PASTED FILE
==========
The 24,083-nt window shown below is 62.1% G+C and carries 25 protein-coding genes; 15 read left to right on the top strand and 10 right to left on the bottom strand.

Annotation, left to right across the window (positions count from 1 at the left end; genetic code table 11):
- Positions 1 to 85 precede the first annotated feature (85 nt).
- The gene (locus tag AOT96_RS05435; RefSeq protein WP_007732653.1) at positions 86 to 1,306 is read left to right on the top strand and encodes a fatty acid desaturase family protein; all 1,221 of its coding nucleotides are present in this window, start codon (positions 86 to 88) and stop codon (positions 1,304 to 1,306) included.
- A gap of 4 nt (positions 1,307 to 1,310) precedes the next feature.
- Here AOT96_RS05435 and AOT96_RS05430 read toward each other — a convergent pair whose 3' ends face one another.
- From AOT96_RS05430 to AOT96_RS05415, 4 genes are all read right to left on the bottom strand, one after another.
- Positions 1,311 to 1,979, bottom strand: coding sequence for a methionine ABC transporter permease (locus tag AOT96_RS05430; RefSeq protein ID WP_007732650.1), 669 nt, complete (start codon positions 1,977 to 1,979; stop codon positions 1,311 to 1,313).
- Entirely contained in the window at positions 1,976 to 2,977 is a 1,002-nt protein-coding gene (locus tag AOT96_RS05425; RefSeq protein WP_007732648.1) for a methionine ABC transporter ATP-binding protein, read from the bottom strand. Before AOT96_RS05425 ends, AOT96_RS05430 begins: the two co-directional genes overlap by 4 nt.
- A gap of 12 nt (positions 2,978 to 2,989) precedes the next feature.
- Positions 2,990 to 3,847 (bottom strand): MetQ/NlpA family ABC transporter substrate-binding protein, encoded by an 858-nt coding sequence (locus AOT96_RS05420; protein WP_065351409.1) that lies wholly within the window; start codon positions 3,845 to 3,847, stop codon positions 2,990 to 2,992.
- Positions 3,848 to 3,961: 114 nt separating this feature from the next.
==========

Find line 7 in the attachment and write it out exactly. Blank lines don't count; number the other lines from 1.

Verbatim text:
- From AOT96_RS05430 to AOT96_RS05415, 4 genes are all read right to left on the bottom strand, one after another.